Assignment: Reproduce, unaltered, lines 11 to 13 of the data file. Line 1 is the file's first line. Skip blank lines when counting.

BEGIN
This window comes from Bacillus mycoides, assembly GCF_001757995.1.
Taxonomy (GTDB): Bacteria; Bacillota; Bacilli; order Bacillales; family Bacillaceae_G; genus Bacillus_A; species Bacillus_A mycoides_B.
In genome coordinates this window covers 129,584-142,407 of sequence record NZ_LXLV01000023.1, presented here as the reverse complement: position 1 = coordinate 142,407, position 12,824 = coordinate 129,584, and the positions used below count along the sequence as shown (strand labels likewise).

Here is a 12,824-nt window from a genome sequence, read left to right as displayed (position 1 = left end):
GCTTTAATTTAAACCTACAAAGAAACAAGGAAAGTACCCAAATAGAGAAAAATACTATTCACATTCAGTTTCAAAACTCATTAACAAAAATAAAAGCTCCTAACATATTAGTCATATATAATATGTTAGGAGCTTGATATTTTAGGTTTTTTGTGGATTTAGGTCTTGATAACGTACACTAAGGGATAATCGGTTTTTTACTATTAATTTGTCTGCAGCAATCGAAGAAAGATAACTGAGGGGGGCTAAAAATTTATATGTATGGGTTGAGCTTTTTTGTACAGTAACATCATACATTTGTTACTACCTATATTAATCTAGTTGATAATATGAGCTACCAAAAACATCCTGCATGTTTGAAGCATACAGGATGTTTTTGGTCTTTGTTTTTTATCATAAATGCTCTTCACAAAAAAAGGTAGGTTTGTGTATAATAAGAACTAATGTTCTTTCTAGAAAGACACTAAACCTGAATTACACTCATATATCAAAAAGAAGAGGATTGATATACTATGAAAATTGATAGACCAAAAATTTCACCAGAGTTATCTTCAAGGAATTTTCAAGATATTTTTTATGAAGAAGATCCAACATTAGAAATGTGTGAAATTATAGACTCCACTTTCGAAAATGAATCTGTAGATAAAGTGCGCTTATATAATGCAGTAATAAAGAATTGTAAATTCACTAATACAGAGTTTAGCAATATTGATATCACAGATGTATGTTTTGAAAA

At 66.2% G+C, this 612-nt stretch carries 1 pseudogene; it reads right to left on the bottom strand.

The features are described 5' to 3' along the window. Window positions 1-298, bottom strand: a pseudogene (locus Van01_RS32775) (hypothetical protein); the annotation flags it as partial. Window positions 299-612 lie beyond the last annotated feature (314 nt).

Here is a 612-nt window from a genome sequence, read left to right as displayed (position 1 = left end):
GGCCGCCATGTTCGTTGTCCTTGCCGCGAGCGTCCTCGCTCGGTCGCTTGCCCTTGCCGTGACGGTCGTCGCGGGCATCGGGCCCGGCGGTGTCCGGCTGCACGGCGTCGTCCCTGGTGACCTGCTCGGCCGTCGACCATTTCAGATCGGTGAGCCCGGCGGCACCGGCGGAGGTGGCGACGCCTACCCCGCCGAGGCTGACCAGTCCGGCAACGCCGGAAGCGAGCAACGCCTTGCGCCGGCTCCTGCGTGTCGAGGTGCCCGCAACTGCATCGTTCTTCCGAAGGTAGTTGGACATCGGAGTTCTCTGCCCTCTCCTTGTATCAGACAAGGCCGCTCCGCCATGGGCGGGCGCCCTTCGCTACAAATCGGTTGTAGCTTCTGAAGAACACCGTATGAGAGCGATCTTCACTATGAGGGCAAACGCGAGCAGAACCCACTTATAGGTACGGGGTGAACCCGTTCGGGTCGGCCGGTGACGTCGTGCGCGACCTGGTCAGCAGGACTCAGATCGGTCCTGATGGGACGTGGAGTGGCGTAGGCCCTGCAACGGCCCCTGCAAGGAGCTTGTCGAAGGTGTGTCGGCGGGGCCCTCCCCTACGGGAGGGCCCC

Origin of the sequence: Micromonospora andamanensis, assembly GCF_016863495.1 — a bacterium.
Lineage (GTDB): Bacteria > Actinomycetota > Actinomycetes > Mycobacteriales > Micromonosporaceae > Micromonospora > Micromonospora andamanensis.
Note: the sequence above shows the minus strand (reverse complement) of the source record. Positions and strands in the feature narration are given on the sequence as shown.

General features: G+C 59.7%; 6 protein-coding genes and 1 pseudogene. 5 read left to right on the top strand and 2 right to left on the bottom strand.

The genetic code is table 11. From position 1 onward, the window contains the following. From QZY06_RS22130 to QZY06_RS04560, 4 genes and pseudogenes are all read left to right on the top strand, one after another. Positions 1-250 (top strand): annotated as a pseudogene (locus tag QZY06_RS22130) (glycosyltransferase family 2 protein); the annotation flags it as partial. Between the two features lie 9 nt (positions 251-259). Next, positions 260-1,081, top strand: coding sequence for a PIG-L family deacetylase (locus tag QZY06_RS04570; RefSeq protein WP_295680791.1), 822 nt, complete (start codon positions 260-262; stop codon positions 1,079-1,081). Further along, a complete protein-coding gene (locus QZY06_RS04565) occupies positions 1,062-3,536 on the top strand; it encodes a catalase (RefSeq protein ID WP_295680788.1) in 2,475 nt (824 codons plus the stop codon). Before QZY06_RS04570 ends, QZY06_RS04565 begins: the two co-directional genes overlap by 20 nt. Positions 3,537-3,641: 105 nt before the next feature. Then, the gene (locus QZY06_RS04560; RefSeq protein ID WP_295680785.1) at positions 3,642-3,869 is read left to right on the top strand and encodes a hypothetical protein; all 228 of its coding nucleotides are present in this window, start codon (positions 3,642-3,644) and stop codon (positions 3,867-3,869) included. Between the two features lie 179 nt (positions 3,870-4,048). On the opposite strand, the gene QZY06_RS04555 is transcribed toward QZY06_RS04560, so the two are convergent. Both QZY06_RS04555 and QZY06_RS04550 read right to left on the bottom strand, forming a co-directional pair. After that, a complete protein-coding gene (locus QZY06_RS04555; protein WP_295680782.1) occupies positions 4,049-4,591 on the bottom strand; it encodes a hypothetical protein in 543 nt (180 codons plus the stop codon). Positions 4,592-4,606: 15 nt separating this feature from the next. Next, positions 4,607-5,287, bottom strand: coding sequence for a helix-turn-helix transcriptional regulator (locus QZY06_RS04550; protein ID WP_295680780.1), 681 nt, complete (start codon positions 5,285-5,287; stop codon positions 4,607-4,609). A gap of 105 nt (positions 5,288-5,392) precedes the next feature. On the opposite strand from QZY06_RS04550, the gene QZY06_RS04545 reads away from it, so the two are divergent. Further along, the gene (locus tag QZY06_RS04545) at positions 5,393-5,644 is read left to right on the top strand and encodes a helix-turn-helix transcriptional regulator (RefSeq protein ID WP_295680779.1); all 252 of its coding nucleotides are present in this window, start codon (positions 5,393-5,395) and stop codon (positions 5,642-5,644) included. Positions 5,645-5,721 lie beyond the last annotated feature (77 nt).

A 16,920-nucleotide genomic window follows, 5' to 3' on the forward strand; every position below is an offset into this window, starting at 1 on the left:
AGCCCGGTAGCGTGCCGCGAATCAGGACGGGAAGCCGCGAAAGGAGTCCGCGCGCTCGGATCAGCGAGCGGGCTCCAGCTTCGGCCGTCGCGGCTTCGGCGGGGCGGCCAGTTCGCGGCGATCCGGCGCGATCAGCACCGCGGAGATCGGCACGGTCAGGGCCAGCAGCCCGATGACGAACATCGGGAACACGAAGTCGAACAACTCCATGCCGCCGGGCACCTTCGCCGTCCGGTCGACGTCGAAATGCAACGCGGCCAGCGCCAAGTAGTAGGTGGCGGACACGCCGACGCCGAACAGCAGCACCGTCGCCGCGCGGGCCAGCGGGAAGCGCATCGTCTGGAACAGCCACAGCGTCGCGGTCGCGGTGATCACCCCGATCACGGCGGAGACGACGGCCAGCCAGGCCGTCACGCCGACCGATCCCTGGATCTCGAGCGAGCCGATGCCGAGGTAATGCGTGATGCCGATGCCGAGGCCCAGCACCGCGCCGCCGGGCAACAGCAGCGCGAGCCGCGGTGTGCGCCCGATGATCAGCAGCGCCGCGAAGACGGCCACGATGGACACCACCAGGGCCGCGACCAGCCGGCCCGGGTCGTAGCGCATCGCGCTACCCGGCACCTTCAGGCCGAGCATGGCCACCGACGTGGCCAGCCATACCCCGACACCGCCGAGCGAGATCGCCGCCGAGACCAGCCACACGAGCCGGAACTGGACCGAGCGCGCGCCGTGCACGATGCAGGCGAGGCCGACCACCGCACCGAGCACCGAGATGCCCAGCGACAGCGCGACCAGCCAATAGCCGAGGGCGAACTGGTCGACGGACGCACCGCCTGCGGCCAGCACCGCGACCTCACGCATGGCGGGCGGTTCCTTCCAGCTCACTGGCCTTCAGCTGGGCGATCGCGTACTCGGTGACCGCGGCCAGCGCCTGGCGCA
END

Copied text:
Lineage (GTDB): Bacteria > Actinomycetota > Actinomycetes > Mycobacteriales > Micromonosporaceae > Micromonospora > Micromonospora andamanensis.
Note: the sequence above shows the minus strand (reverse complement) of the source record. Positions and strands in the feature narration are given on the sequence as shown.

General features: G+C 59.7%; 6 protein-coding genes and 1 pseudogene. 5 read left to right on the top strand and 2 right to left on the bottom strand.